What’s a missing ground jumper?

A long time ago, water pipes were used for grounding electrical components in the house. The idea had merit; the pipes were metal, and came to the house through the ground. Any stray voltage would be safely diverted.

Nope. Back up. Explain “Stray Voltage”.

Here’s an example; If a wire in a toaster got loose and touched the appliance, it would be “energized”. If you touched the toaster and the kitchen sink at the same time, you would have a nasty surprise.

Remember; electricity always goes back to where it came from. We have a “hot” wire, ready and waiting, behind a switch. We say, “OK, go home. But first, turn the motor on the garage door opener.” (Or go through the light bulb so I can read. Whatever.) A “short circuit” is a simple term for a connection that is a short cut around the light bulb. If you touch a hot wire, and you are touching the ground, your body provides the path for the electricity to go home without passing through the bulb.

The outside of the toaster has a green or bare metal wire attached to it. That wire is the ground wire. If a hot wire touched it, there would be a spark and/or the circuit breaker (or fuse) would open, or “blow” A blown fuse is the same thing as a tripped breaker. Electricity that tries to take a short cut is called stray, and should be directed to the ground.

So, back to the old house. The water pipe nearly always works perfectly for grounding the electrical service. Nearly. Sometimes, though, water pipes become disconnected. Maybe someone changes the floor plan, and wants a bathroom in a different room. New pipes would be installed, and the old ones would be cut off. Or maybe a section of pipe got rusty or damaged, and was replaced with PVC or PEX, which are types of plastic and don’t conduct electricity.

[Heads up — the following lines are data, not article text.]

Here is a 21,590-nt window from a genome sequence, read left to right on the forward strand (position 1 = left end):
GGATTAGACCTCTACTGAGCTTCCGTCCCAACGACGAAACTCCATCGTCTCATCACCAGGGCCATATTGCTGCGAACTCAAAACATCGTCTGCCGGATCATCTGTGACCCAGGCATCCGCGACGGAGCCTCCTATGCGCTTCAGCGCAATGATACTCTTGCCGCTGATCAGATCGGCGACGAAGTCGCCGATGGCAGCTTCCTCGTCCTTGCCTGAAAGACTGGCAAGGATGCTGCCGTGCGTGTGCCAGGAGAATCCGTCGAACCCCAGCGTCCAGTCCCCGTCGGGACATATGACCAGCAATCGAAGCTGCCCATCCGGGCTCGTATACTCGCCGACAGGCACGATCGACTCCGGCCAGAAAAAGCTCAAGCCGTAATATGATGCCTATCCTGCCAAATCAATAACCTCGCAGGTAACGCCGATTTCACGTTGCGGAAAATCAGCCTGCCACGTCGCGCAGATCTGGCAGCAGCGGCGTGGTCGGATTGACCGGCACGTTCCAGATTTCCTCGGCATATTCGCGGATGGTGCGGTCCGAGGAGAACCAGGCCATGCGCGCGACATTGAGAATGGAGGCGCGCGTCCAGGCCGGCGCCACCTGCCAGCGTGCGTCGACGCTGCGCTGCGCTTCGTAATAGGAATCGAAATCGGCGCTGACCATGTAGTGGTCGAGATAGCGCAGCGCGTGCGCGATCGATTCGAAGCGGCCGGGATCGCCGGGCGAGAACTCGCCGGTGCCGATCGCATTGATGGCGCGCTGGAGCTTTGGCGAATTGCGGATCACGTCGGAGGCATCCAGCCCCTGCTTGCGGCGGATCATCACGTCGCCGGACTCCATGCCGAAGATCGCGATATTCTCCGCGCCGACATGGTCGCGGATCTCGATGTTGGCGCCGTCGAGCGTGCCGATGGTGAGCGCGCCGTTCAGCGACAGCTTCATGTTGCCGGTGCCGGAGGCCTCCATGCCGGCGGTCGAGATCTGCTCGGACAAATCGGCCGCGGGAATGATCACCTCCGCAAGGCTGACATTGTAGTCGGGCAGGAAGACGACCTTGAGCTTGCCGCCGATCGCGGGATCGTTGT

By the way, a better source of grounding is a ground rod, located just outside the house. Nowadays, electricians bond the ground wire to  a section of rebar (reinforcing bar, used to strengthen concrete). The guy who started using that method was named Ufer. So now that kind of grounding rod is called a “Ufer”. How cool is that?

But if the water pipe is used as part of the electrical system, it must be complete. The water meter gets in the way. The solution is simple; bond a wire from the metal pipe before the meter to the pipe after.  Of course, the wire has to be thick enough. Houses use 6 gauge or higher. The lower the number, the thicker the wire. It also has to be bonded with an approved connector.  A home inspector would look for the presence of a jumper wire. and make sure it was firmly connected (bonded), using an approved clamp.

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About the author

Joe has many years of experience as a Home Inspector. Joe is a proud member of ASHI, MAHI, WAHI & SAAR. He follows the Best Practices as described by the American Association of Home Inspectors and the Wisconsin Association of Home Inspectors. He is licensed in Wisconsin and is Radon Certified. Joe also complies with ASHI's Code of Ethics.

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